was not on English teachers employed in high schools and universities. As the educational system and procedures at schools are very different from language schools in terms of objectives and procedures, mentioned beforehand in chapter one, some of the teachers among the research participants taught at high schools or universities as well, which was out of the researcher’s control. In Iran, Private language schools play a more important role in the field of ELT in Iran. Courses offered in these language schools usually focus on all four skills (Yarmohammadi, 1995), unlike upper-secondary schools and universities, which focus more on redaing. These schools usually have different programs for various age groups. Course books employed are more up-to-date and they usually follow more contemporary teaching methodologies.Besides, because of certain selection processes prior to employment, the population might not represent EFL teachers in Iran as a whole, but English teachers employed in private language schools.
The only age group of this study was adults between 20 to 35 as the majority of teachers in Safir were of that age range.
As mentioned earlier, the term novice refers to teachers who have entered the teaching profession for the first time or who have had little teaching experience (Tsui, 2003), in other words a teacher who has passed Teacher Training Course (TTC) and has less than 2100 hours of teaching is considered as a novice teacher, and more than 2100 hours are considered as experienced ones.
Chapter II
2.1 Introduction
This study aims to explore the relationship between reflective teaching and teacher self-efficacy, and identify the role of teachers’ experience in each of these constructs and on their relationships. Teacher self-efficacy is associated with numerous student and teacher positive outcomes, such as teaching effectiveness, achievement, and motivation (Knoblauch & Hoy, 2008; Eun & Heining-Boynton, 2007; Barkley, 2006; Milner, 2002; Tschannen-Moran, Hoy, & Hoy, 1998). However, researches conducted on this construct have mostly focused on its outcomes and little attention has been paid to make teachers more self-efficacious. If this study establishes the proposed relationship, a practical way towards self-efficacy reinforcement is suggested.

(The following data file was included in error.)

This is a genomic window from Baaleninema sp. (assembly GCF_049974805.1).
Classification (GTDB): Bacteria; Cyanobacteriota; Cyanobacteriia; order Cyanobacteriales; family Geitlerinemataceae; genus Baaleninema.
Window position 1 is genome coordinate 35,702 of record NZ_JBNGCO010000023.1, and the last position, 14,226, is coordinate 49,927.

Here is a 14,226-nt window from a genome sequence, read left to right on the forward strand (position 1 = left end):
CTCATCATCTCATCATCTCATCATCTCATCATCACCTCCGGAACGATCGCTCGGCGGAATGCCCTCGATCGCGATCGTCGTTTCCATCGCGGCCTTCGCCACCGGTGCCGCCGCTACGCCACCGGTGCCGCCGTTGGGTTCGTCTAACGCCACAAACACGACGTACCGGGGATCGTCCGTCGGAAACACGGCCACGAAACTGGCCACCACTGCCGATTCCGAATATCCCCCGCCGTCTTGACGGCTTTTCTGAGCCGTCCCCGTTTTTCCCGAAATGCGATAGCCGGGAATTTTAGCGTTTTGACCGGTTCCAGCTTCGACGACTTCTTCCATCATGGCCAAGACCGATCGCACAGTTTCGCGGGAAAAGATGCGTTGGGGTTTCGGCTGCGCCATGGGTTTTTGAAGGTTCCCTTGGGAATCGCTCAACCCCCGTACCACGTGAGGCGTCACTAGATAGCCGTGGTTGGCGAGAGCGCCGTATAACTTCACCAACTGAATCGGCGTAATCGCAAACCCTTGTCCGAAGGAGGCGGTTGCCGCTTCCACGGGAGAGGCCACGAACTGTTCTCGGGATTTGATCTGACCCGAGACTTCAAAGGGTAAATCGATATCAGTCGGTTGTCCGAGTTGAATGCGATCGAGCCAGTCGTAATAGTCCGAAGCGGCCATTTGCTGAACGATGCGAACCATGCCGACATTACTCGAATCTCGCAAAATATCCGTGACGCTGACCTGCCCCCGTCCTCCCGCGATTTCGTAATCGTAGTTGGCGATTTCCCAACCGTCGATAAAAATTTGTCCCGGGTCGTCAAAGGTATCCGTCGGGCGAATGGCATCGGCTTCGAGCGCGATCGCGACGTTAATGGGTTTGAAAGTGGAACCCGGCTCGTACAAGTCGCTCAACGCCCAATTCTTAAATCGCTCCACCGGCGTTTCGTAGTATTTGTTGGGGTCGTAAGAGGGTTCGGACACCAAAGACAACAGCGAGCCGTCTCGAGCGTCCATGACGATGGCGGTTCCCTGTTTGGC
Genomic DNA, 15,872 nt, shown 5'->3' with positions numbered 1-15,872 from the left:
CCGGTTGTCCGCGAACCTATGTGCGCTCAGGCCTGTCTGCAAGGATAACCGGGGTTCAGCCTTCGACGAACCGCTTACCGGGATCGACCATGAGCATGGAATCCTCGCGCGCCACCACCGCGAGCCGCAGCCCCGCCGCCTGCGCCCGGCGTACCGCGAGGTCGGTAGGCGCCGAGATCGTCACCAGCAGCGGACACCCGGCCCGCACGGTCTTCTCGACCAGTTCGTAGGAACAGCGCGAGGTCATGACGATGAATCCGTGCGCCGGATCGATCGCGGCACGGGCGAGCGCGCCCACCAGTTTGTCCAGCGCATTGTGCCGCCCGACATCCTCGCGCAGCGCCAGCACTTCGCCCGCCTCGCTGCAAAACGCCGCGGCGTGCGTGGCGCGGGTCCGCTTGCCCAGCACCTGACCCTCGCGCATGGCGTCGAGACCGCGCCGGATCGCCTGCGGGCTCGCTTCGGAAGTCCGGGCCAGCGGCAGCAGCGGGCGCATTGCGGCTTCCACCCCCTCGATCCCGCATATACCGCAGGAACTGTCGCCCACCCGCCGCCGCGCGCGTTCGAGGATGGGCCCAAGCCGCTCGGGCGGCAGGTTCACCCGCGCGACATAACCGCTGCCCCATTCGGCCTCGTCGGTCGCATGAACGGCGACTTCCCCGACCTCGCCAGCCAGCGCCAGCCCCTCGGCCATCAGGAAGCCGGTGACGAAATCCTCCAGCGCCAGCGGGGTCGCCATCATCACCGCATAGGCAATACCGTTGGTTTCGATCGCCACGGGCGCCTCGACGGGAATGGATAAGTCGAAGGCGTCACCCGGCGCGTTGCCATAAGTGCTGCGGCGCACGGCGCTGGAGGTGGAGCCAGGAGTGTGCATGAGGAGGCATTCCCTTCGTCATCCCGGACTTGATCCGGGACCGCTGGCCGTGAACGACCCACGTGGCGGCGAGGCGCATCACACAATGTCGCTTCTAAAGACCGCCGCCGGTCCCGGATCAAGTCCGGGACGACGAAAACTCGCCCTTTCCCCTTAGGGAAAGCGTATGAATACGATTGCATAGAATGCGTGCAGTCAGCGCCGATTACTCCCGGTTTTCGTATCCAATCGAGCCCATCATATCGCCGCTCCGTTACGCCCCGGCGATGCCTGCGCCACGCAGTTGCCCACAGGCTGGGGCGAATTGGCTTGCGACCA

On the other hand, a large body of research has been devoted to investigating teachers’ experience, and its relationship to effective teaching. In addition, many researchers have scrutinized different aspects of reflective teaching, theoretically and practically. Furthermore, teachers’ self-efficacy is the core subject of many research papers and dissertations. Nevertheless, there is little published research in the professional literature investigating the relationship between teacher experience and teachers’ success as reflective practitioners (Akbari, Behzadpoor, & Dadvand, 2010; Akbari, 2007). In this section, accordingly, the most related researches conducted in the aforementioned disciplines have been reviewed. In so doing, two main areas emerged. First, teachers’ self-efficacy and the endeavors in developing reliable scales to measure it were scrutinized. secondly, the area of reflective teaching and its relationship to teaching quality was reviewed and selected literature regarding teachers’ self-efficacy and reflective teaching was discussed. The results of these reviews are presented in the current chapter.
2.2 Teachers’ Self-efficacy
Defined as “the extent to which the teacher believes he or she has the capacity to affect student performance” (Bergman, McLaughlin, Bass, Pauly, & Zellman, 1977, p. 137, cited in Tschannen-Moran, Hoy, & Hoy, 1998), teachers’ self-efficacy is recognized as a variable that reflects teaching effectiveness by mediating relationships between knowledge and behaviors (Dellinger, Bobbett, Olivier, & Ellett, 2008; Cruz & Arias, 2007). A review of researches conducted to find out the relationships between teachers’ self-efficacy and other constructs reveals that teachers’ self-efficacy is closely related to student, school and teacher outcomes.
On the one hand, teachers’ self-efficacy is related to students’ achievement (Barkley, 2006; Milner, 2002; Henson, Kogan, & Vacha-Hasse, 2001; Tschannen-Moran, Hoy, & Hoy, 1998), students’ motivation (Milner, 2002; Henson, Kogan, & Vacha-Hasse, 2001; Brouwers & Tomic, 2000; Tschannen-Moran, Hoy, & Hoy, 1998), students’ own self- efficacy (Henson, Kogan, & Vacha-Hasse, 2001; Tschannen-Moran, Hoy, & Hoy, 1998), students’ persistence (Milner, 2002), and students’ self-esteem (Brouwers & Tomic, 2000).
On the other hand, in addition to affecting school effectiveness (Brouwers & Tomic, 2000), teachers’ self-efficacy affects teachers’ commitment to teaching (Chan, Lau, Nie, Lim, & Hogan, 2008; Ware & Kitsantas, 2007; Milner, 2002; Brouwers & Tomic, 2000; Tschannen-Moran, Hoy, & Hoy, 1998), teachers’ persistence (Knoblauch & Hoy, 2008; Milner, 2002; Henson, Kogan, & Vacha-Hasse, 2001; Tschannen-Moran, Hoy, & Hoy, 1998), teachers’ confidence (Egel, 2009), teachers’ innovation (Saracalo & Dincer, 2009; Evers, Brouwers, & Tomic, 2002; Henson, Kogan, & Vacha-Hasse, 2001; Brouwers & Tomic, 2000), teachers’ classroom management strategies (Brouwers & Tomic, 2000; Tschannen-Moran, Hoy, & Hoy, 1998; Gibson & Dembo, 1984), teachers’ stress levels (Brouwers & Tomic, 2000), teachers’ being less critical (Henson, Kogan, & Vacha-Hasse, 2001; Tschannen-Moran, Hoy, & Hoy, 1998), teachers’ self-esteem (Huang, Liu, & Shiomi, 2007), teachers’ burnout (Evers, Brouwers, & Tomic, 2002; Milner, 2002), teachers’ affective commitment (Kent & Sullivan, 2003), and teachers’ professional development (Eun & Heining-Boynton, 2007).